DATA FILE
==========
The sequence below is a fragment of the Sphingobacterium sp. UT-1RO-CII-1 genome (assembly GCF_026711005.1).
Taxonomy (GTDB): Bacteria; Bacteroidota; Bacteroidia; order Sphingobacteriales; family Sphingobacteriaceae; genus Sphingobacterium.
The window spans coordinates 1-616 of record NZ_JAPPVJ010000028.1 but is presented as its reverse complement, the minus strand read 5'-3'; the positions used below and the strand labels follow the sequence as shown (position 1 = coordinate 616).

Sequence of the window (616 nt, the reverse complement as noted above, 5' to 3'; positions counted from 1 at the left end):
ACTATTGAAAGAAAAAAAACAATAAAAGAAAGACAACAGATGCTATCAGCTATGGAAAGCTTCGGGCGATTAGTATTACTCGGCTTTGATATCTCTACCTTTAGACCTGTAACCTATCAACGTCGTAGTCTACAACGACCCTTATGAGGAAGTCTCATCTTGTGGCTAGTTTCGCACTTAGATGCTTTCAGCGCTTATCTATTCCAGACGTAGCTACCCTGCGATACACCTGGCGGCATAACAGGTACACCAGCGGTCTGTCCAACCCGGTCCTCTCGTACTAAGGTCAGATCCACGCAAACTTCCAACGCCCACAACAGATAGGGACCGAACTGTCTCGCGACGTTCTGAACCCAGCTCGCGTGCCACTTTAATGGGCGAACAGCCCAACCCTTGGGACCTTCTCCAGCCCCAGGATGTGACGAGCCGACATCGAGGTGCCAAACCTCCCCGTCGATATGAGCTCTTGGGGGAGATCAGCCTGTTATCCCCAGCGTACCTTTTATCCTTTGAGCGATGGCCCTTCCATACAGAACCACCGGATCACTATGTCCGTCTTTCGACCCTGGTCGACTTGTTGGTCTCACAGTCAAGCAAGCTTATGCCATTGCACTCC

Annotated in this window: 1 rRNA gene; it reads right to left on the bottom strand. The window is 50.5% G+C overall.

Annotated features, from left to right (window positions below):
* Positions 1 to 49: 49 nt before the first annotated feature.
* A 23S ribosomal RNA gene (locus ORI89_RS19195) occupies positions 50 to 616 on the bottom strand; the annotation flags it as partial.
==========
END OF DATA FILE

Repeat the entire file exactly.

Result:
The sequence below is a fragment of the Sphingobacterium sp. UT-1RO-CII-1 genome (assembly GCF_026711005.1).
Taxonomy (GTDB): Bacteria; Bacteroidota; Bacteroidia; order Sphingobacteriales; family Sphingobacteriaceae; genus Sphingobacterium.
The window spans coordinates 1-616 of record NZ_JAPPVJ010000028.1 but is presented as its reverse complement, the minus strand read 5'-3'; the positions used below and the strand labels follow the sequence as shown (position 1 = coordinate 616).

Sequence of the window (616 nt, the reverse complement as noted above, 5' to 3'; positions counted from 1 at the left end):
ACTATTGAAAGAAAAAAAACAATAAAAGAAAGACAACAGATGCTATCAGCTATGGAAAGCTTCGGGCGATTAGTATTACTCGGCTTTGATATCTCTACCTTTAGACCTGTAACCTATCAACGTCGTAGTCTACAACGACCCTTATGAGGAAGTCTCATCTTGTGGCTAGTTTCGCACTTAGATGCTTTCAGCGCTTATCTATTCCAGACGTAGCTACCCTGCGATACACCTGGCGGCATAACAGGTACACCAGCGGTCTGTCCAACCCGGTCCTCTCGTACTAAGGTCAGATCCACGCAAACTTCCAACGCCCACAACAGATAGGGACCGAACTGTCTCGCGACGTTCTGAACCCAGCTCGCGTGCCACTTTAATGGGCGAACAGCCCAACCCTTGGGACCTTCTCCAGCCCCAGGATGTGACGAGCCGACATCGAGGTGCCAAACCTCCCCGTCGATATGAGCTCTTGGGGGAGATCAGCCTGTTATCCCCAGCGTACCTTTTATCCTTTGAGCGATGGCCCTTCCATACAGAACCACCGGATCACTATGTCCGTCTTTCGACCCTGGTCGACTTGTTGGTCTCACAGTCAAGCAAGCTTATGCCATTGCACTCC

Annotated in this window: 1 rRNA gene; it reads right to left on the bottom strand. The window is 50.5% G+C overall.

Annotated features, from left to right (window positions below):
* Positions 1 to 49: 49 nt before the first annotated feature.
* A 23S ribosomal RNA gene (locus ORI89_RS19195) occupies positions 50 to 616 on the bottom strand; the annotation flags it as partial.